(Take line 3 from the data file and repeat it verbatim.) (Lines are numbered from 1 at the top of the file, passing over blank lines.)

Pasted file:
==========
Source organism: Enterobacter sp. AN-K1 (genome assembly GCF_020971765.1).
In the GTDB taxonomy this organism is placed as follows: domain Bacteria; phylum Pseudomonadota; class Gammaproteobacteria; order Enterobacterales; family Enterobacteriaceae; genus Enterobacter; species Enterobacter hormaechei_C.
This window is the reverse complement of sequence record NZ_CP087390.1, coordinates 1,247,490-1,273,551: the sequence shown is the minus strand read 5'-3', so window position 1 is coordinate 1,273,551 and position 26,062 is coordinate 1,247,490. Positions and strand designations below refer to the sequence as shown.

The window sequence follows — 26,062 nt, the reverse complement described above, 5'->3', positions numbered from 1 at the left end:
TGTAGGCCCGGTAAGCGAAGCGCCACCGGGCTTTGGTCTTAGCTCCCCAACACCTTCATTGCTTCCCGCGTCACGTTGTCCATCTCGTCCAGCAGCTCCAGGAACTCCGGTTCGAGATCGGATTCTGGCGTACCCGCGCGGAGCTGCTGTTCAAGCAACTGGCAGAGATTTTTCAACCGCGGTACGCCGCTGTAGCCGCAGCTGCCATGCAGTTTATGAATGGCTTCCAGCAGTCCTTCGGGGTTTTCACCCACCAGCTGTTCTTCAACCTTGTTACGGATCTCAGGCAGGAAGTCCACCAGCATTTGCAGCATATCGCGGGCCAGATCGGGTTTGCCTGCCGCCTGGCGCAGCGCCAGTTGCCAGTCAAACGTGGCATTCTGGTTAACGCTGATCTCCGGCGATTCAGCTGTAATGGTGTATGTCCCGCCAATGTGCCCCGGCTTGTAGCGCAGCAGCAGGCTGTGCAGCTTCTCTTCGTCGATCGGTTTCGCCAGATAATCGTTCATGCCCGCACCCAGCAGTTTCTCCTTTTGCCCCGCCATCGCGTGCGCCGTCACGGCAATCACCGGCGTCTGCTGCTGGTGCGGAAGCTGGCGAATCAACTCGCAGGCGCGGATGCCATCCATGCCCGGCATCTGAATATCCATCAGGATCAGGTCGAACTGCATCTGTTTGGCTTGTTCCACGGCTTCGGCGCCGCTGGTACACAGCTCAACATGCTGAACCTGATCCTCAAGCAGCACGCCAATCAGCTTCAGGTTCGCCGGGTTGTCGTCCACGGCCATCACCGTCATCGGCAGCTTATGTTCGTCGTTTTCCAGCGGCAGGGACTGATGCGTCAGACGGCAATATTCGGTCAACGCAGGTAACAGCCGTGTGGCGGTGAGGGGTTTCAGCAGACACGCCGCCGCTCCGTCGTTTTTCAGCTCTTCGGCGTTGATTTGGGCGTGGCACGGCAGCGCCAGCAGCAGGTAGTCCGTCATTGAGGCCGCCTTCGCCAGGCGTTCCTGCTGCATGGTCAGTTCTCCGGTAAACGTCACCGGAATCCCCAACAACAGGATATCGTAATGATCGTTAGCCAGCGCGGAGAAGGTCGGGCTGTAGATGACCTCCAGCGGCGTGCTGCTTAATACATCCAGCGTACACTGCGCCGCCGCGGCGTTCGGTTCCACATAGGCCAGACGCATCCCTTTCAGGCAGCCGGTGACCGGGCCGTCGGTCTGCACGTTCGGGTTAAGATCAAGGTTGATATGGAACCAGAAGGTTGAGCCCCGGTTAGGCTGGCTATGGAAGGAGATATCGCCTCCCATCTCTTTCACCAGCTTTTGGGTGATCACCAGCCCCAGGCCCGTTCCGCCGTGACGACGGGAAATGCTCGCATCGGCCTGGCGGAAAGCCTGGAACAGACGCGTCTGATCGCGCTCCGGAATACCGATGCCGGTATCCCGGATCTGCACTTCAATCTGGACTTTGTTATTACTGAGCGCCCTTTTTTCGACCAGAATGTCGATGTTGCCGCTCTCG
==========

This window is the reverse complement of sequence record NZ_CP087390.1, coordinates 1,247,490-1,273,551: the sequence shown is the minus strand read 5'-3', so window position 1 is coordinate 1,273,551 and position 26,062 is coordinate 1,247,490. Positions and strand designations below refer to the sequence as shown.